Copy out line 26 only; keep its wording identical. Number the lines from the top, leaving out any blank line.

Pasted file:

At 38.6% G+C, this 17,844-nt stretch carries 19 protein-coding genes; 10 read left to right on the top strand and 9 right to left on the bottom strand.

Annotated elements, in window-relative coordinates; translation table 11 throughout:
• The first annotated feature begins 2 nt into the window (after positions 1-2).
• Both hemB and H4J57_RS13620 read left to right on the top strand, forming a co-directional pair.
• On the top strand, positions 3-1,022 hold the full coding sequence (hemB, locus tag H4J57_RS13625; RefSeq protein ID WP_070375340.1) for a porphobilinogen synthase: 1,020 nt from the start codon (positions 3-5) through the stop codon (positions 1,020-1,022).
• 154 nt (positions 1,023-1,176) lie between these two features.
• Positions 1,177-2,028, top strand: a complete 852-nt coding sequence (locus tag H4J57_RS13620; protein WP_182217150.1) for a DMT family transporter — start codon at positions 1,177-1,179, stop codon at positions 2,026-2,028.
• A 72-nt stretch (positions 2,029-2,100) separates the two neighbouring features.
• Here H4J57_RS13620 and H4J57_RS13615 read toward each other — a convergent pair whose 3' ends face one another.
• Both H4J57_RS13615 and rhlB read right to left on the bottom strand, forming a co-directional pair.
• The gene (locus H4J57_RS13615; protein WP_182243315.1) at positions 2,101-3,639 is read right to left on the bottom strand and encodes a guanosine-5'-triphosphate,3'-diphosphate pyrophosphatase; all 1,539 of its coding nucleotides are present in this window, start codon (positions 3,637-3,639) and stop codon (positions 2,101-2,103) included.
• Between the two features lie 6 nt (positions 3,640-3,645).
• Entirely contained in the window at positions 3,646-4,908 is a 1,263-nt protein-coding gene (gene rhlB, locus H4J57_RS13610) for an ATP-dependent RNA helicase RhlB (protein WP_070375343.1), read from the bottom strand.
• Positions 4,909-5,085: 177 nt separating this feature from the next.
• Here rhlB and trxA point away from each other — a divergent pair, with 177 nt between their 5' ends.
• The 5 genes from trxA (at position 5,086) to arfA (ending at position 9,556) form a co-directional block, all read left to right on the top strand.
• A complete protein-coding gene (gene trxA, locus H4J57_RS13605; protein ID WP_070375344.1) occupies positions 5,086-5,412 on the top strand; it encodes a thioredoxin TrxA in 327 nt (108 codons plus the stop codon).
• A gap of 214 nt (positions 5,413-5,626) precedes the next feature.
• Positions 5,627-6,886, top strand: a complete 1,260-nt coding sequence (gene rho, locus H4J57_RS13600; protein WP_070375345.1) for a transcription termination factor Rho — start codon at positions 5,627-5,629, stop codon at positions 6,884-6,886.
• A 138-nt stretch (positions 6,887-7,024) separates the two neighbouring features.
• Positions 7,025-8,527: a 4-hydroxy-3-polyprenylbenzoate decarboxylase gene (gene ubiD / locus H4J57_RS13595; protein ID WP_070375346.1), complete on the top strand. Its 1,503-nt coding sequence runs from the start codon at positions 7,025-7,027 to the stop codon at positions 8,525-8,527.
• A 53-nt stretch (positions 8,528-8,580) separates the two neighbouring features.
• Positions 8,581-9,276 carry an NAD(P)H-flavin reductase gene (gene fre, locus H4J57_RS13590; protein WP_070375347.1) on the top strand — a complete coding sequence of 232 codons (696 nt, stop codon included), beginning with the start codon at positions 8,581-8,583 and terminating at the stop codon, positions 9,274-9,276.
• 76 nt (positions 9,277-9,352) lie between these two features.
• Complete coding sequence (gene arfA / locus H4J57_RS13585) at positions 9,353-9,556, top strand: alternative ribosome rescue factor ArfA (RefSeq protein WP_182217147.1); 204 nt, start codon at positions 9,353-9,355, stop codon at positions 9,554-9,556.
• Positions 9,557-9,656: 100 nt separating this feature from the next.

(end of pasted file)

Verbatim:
• Positions 9,557-9,656: 100 nt separating this feature from the next.